1. There is no reason to think that the universe is empty beyond the observable universe.

2. We cannot observe anything outside the observable universe. By definition.

1 hour ago, FreeWill said:

An imagined hypothetic scenario and experiment: 

I think you should get o grips with current science before making up nonsense.

 

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4 hours ago, FreeWill said:

How would you "observe" empty(energy and mass free) spacetime around the visible Universe, if such a scenario would be possible?

Empty spacetime is not limited by c. Only massive objects are limited to travel below c, and that is a measurement made from inertial frames. This objection is irrelevant to the claim.

4 hours ago, FreeWill said:

An imagined hypothetic scenario and experiment: 

Let's suppose that spacetime itself is responsible for the amount of energy a matter present in the Universe and that energy has a yet undetectably small amount of mass.  The evolution would look like: 

1, Empty spacetime starts to evolve with a rate of 90 billion km/s to all directions. 

2, When empty spacetime hit 90 billion km in diameter an electron appears exactly in the middle of this orb of empty spacetime with an extent of 300 000 km (to help to maintain the fabric of spacetime)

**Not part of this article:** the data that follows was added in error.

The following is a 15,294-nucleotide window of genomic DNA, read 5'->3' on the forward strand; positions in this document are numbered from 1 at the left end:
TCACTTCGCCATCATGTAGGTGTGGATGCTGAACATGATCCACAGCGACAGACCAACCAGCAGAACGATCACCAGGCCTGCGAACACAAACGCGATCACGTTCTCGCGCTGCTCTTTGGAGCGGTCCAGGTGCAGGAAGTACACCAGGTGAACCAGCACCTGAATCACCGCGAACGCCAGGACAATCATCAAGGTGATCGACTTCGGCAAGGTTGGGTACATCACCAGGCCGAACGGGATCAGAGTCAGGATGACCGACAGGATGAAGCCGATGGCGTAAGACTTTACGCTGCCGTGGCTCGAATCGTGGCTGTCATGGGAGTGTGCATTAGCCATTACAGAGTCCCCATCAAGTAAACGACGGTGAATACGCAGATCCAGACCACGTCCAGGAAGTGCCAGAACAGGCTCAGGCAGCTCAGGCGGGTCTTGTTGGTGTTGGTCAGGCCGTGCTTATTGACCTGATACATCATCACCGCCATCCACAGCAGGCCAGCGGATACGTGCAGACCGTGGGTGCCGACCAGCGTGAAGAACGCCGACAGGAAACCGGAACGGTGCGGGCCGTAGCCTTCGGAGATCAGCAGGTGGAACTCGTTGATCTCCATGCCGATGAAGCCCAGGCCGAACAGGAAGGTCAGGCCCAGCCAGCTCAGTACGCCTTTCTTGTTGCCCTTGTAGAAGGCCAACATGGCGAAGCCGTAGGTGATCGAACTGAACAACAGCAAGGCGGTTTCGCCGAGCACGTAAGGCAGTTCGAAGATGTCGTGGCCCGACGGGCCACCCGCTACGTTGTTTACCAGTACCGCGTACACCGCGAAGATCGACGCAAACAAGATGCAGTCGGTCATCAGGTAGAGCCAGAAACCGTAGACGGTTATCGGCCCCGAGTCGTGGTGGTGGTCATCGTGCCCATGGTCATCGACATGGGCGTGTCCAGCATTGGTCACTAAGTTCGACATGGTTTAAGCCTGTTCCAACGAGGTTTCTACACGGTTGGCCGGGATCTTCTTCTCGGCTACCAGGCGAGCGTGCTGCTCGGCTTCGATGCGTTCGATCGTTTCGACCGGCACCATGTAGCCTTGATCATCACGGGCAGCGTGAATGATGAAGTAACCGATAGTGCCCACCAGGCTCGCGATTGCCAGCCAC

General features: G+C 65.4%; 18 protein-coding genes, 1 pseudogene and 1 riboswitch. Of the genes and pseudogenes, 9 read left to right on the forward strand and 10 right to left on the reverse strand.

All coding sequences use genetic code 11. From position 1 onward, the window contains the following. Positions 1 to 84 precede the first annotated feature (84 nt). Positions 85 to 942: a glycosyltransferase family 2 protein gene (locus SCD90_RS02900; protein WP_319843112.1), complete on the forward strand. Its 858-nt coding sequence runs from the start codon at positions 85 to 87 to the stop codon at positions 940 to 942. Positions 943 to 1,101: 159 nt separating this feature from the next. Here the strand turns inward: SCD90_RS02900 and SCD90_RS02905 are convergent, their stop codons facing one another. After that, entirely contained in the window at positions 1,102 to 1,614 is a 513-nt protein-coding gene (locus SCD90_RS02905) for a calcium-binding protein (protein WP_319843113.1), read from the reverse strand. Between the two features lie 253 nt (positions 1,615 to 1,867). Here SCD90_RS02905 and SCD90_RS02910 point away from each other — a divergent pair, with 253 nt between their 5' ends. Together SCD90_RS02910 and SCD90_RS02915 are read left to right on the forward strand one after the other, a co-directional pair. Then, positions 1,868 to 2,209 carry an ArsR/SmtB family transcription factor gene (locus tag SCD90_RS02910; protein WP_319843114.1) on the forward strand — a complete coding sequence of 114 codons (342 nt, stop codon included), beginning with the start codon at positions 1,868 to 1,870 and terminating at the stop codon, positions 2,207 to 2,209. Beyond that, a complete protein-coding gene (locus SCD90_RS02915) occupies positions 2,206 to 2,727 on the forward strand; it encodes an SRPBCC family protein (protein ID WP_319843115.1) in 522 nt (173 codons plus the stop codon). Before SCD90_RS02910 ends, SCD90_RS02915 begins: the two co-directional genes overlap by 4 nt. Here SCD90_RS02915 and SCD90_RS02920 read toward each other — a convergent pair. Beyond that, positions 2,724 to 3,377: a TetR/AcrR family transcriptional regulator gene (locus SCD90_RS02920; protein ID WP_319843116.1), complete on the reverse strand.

Why would conservation of energy be violated?

4 hours ago, FreeWill said:

3. The evolution of space continues by time and more and more electron appears, while their infinitely small mass keeps and pulls them together in the center until it reaches a critical amount collapses and matter appears.

Electrons are matter. 

4 hours ago, FreeWill said:

Hypothetically, with advanced technology, we would be able to create a 90 billion km big orb in the interstellar space (where the effect of the environment is the smallest), with a strong electromagnetic field around it to derail everthing what could step into our orb. We create an absolute vacuum in the orb and try to detect does something appears in it. 

No such thing as an absolute vacuum, and this, too, is not from a limit of technology.

4 hours ago, FreeWill said:

Let's assume that with technology developing, we are able to detect the infinitely small mass of an electron and create such an experiment.

If the scenario would be possible and electron(s) would appear in our experiment because we know the mass of the Universe we could calculate the exact size and age of the system, so even empty spacetime could never be observable with a telescope we could calculate its extent. Or if nothing appears we could determine that spacetime has nothing to do with the evolution of energy and matter. 

 

So even I can imagine such a technology supported experiment and physical scenario, (sadly) it is not possible....

I'm not sure what actual physics is involved in your little fantasy here, but any scenario that relies on violations of the laws of nature aren't viable.